The market seems to be doing something that happens before corrections.

When the S&P 500, Nasdaq and the CBOE Volatility Index rise together, BTIG’s Julian Emanuel warns that this is often a precursor to a 10-15% decline.

“Whenever we’ve seen that through early 2018, we’ve been essentially weeks away from a correction,” the company’s chief equity and derivatives strategist told CNBC’s “Trading Nation” on Monday. “The last one was in September last year. We believe history could indeed repeat itself.”

According to Emanuel, the downward trend has been going on for a few months.

“You could swap back for 4,000 [on the S&P 500]”, he said. On Monday the index fell 0.18% to close at 4,387.16. The S&P 500 is up about 17% so far this year.

Emanuel suggests that mounting fears of a Covid-19 Delta variant create a more precarious situation for stocks during a seasonally difficult time.

“Four or five weeks ago we really weren’t really worried about the Delta variant,” he said. “It is entirely possible that the [economic] The growth we expect could come a little more slowly. “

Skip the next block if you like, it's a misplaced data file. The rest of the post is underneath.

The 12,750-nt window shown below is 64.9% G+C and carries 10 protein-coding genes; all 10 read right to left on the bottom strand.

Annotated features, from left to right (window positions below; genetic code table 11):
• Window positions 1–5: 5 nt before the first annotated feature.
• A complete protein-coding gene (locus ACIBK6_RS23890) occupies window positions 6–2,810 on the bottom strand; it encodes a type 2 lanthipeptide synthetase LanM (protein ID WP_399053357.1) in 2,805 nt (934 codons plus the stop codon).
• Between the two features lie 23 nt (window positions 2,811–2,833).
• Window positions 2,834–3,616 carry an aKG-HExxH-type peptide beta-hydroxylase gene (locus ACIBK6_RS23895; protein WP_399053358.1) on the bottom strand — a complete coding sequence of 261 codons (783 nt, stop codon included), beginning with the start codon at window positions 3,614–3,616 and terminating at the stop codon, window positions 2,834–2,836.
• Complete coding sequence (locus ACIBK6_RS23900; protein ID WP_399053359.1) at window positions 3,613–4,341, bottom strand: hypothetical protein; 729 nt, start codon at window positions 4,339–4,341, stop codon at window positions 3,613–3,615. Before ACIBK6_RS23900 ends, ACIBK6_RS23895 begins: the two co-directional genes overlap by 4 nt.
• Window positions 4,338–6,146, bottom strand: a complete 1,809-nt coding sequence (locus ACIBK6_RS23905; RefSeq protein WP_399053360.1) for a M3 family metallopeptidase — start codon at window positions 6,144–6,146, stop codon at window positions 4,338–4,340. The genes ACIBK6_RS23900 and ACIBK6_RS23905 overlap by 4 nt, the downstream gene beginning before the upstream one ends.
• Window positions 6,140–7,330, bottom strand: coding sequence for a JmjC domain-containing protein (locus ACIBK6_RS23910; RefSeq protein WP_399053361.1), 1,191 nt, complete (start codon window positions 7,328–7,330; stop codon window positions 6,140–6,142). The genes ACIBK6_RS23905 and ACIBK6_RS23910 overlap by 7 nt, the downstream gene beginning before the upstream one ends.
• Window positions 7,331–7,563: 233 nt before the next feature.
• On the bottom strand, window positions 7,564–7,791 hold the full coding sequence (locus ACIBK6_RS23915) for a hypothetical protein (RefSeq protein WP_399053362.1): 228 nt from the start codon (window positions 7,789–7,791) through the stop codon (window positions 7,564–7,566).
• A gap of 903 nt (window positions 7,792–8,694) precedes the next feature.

However, Emanuel, a long-term bull, thinks short-term problems are healthy as it would give the market an important boost.

“His leadership was a little too focused,” said Emanuel.

His concerns mainly relate to a handful of large-cap growth and big-tech stocks.

“With these valuations, and as much as these stocks have gone, we believe they are indeed vulnerable, especially given the potential for China as a wildcard going forward,” added Emanuel.

“China looks very interesting as a contrary game”

Despite his reservations about investing in US companies with significant China exposure, Emanuel wouldn’t ignore it entirely either.

“Buying China here is an idea, not for the faint of heart,” he said. “The options market in particular sends the kind of near panic message we saw at the end of the pandemic lows.”

Beijing cracks down on US-listed China stocks. On Trading Nation last month, economist Stephen Roach, who served as chairman of Morgan Stanley Asia, warned that the actions signaled the early stages of a Cold War.

However, Emanuel believes China could be worth the risk to investors. He notes that it is trading at its lowest level in 25 years when compared to the United States.

“China looks very interesting as a contrary game,” said Emanuel. “There’s definitely an opportunity that could actually come at the expense of those Nasdaq stocks that have been so popular over the past few months.”

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